# Solving and checking the answer of a first order differential equation

Problem:
Solve the following differential equations. $$x \frac{dy}{dx} + y = y^{-2}$$
To solve this equation, we reduce it to a linear differential equation with the substitution $$v = y^3$$. \begin{align*} xy^2 \frac{dy}{dx} + y^3 &= 1 \\ \frac{dv}{dx} &= 3y^2 \frac{dy}{dx} \\ 3xy^2 \frac{dy}{dx} + 3y^3 &= 3 \\ \frac{dv}{dx} + 3v &= 3 \\ \end{align*} Now we have a first order linear differential equation. To solve it, we use the integrating factor $$I = e^{\int P(x)}$$. In this case, we have $$P(x) = 3$$. \begin{align*} I(x) &= e^{3x} \\ e^{3x} \frac{dv}{dx} + 3e^{3x}v &= 3e^{3x} \\ D\left( e^{3x}v \right) &= 3e^{3x} \\ e^{3x}v &= e^{3x} + C \\ v &= 1 + e^{-3x} \\ y^3 &= 1 + e^{-3x} \end{align*} Now to check my answer. \begin{align*} 3y^2 \frac{dy}{dx} &= -3Ce^{-3x} \\ y^2 \frac{dy}{dx} &= -Ce^{-3x} \\ \frac{dy}{dx} &= -Ce^{-3x} y^{-2} \\ x \frac{dy}{dx} + y &= x \left( -Ce^{-3x} y^{-2} \right) + \left( 1 + e^{-3x} \right)^{\frac{1}{3} } \end{align*} I cannot seem to get my answer to check. Where did I go wrong?

Here is my second attempt to solve the problem:

To solve this equation, we reduce it to a linear differential equation with the substitution $$v = y^3$$. \begin{align*} xy^2 \frac{dy}{dx} + y^3 &= 1 \\ \frac{dv}{dx} &= 3y^2 \frac{dy}{dx} \\ 3xy^2 \frac{dy}{dx} + 3y^3 &= 3 \\ x \frac{dv}{dx} + 3v &= 3 \\ \frac{dv}{dx} + 3 x^{-1} v &= 3x^{-1} \\ \end{align*} Now we have a first order linear differential equation. To solve it, we use the integrating factor $$I = e^{\int P(x)}$$. In this case, we have $$P(x) = 3x^{-1}$$. \begin{align*} I &= e^{3 \int x^{-1} \, dx} = e ^ { 3 \ln{|x|}} \\ I &= 3x \\ 3x \frac{dv}{dx} + 9 v &= 9 \\ \end{align*} Now, I want to write: $$D( 3xv ) = 9$$ but that is wrong. What did I do wrong?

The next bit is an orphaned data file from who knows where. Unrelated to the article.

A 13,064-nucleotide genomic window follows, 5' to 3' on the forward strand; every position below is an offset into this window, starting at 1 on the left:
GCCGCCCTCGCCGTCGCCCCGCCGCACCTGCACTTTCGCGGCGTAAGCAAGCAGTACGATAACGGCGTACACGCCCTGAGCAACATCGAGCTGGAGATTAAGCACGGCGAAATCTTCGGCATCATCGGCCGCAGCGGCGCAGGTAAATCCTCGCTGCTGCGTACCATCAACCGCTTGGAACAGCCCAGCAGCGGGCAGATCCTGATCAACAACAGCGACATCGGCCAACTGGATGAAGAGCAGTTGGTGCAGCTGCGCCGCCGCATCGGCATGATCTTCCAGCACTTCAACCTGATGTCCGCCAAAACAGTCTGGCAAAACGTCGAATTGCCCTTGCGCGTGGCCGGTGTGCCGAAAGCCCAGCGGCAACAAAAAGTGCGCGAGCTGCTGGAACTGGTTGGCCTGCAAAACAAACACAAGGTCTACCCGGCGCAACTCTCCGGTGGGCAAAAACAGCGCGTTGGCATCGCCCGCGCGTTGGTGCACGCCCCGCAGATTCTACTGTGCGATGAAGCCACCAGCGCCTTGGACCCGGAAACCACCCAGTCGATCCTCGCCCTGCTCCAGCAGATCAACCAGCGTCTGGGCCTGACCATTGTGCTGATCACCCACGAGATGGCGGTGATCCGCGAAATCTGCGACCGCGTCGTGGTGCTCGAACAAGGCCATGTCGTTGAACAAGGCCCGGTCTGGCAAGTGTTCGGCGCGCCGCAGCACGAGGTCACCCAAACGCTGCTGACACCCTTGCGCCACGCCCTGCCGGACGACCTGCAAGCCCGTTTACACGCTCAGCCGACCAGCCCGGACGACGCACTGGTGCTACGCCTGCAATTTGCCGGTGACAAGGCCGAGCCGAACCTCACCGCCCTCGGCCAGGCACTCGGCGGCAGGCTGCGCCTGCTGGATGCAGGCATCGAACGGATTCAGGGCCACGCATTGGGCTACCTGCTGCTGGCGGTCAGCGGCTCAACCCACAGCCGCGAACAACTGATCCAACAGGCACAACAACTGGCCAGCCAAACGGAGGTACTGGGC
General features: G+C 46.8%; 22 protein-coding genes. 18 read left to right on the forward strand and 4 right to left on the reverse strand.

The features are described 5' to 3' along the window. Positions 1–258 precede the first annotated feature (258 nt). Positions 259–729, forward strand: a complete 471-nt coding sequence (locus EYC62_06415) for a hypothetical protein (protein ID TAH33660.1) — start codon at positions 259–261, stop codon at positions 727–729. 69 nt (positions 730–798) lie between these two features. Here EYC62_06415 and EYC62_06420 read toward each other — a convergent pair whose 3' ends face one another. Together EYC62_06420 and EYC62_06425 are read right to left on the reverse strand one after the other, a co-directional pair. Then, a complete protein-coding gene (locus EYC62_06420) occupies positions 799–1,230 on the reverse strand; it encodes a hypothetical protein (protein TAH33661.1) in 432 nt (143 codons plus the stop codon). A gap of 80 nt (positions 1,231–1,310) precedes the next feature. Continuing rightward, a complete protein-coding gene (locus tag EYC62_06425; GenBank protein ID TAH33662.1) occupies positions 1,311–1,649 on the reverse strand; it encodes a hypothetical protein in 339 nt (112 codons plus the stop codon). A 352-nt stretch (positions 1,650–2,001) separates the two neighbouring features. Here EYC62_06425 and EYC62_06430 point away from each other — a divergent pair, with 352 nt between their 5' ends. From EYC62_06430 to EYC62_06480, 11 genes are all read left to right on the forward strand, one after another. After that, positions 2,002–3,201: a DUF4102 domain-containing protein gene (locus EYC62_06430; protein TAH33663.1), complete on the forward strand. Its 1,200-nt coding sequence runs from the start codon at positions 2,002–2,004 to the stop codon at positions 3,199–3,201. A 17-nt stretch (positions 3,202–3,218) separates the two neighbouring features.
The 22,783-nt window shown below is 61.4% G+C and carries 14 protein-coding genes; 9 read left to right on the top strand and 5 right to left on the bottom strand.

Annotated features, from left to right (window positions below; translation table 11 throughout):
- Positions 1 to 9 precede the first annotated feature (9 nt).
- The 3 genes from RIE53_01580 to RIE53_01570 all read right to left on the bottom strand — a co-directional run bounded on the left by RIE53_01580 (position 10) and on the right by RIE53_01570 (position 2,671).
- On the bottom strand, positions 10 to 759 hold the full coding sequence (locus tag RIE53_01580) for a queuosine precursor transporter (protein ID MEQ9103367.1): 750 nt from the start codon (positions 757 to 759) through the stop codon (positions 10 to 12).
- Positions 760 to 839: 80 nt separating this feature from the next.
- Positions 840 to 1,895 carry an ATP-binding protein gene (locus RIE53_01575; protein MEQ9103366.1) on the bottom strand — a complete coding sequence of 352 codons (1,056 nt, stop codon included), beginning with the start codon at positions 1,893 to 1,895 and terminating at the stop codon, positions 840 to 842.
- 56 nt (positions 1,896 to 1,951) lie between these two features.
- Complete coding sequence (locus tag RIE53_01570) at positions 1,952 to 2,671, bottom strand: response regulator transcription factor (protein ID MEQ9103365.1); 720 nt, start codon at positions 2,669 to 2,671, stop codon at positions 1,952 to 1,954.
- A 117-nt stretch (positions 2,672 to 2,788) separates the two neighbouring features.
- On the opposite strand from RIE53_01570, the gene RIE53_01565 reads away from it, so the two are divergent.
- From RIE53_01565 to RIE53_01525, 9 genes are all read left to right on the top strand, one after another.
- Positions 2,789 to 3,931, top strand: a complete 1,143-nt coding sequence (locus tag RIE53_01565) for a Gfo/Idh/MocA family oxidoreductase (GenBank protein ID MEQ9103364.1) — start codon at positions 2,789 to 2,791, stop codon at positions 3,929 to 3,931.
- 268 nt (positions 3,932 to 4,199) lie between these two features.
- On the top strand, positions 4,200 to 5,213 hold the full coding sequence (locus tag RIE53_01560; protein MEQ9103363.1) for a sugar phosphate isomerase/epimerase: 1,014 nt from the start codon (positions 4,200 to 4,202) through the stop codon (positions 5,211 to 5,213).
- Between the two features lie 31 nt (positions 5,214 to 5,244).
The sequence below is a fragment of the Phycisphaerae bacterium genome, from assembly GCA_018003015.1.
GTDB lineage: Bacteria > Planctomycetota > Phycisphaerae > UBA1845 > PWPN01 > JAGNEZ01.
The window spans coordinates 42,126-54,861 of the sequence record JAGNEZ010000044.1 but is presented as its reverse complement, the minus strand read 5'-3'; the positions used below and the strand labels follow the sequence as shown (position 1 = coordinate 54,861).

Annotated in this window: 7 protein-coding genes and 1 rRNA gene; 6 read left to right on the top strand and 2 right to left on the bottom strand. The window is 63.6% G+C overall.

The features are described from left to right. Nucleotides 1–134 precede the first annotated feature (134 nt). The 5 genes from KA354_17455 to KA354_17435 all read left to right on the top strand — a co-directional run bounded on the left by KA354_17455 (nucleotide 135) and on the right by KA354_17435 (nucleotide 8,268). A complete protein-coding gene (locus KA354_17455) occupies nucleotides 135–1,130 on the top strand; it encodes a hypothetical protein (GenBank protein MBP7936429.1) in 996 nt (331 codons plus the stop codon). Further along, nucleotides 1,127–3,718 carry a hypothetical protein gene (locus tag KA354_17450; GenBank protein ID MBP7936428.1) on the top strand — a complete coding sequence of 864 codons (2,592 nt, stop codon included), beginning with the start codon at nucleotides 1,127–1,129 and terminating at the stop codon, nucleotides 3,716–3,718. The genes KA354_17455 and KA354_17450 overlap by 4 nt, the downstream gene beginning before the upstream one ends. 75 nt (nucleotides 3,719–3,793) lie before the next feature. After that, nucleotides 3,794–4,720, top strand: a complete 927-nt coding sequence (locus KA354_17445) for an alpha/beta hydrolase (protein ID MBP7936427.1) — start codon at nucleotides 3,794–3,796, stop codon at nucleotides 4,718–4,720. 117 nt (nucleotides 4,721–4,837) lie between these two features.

Here is my third attempt to solve the problem. Last time, I made a mistake in finding the integrating factor.

To solve this equation, we reduce it to a linear differential equation with the substitution $$v = y^3$$. \begin{align*} xy^2 \frac{dy}{dx} + y^3 &= 1 \\ \frac{dv}{dx} &= 3y^2 \frac{dy}{dx} \\ 3xy^2 \frac{dy}{dx} + 3y^3 &= 3 \\ x \frac{dv}{dx} + 3v &= 3 \\ \frac{dv}{dx} + 3 x^{-1} v &= 3x^{-1} \\ \end{align*} Now we have a first order linear differential equation. To solve it, we use the integrating factor $$I = e^{\int P(x)}$$. In this case, we have $$P(x) = 3x^{-1}$$. \begin{align*} I &= e^{3 \int x^{-1} \, dx} = e ^ { 3 \ln{|x|}} \\ I &= x^3 \\ x^3 \frac{dv}{dx} + 3 x^2 v &= 3x^2 \\ D( x^3v ) &= x^3 + C \\ x^3v &= x^3 + C \\ v &= Cx^{-3} + 1 \\ y^3 &= Cx^{-3} + 1 \end{align*}

Do I have it right now?

• $e^{3\log x}\ne 3x$. – Yves Daoust Apr 7 '20 at 12:45

$$xy^2y'+y^3=1$$ or with $$u:=y^3$$, $$xu'+3u=3.$$

We have the particular solution $$u_p=1$$, and the homogeneous equation is separable, giving

$$u_h=cx^{-3}.$$

Finally,

$$y=\sqrt[3]{cx^{-3}+1}.$$

Check:

$$xy'+y=x\frac{-3cx^{-4}}{3(cx^{-3}+1)^{2/3}}+\sqrt[3]{cx^{-3}+1}=\frac{-3cx^{-3}+3x^{-3}+1}{(cx^{-3}+1)^{2/3}}=\frac1{y^2}.$$

$$xy'+y=y^{-2} \implies \frac{dy}{y^{-2}-y}=\frac{dx}{x} \implies \int \frac{-1}{3}\frac{-3y^2dy}{1-y^3}=\int \frac{dx}{x}+\ln C$$ $$\implies \frac{-1}{3} \ln (1-y^3)=\ln cx \implies y=\left( 1-\frac{1}{c^3x^3} \right)^{1/3}$$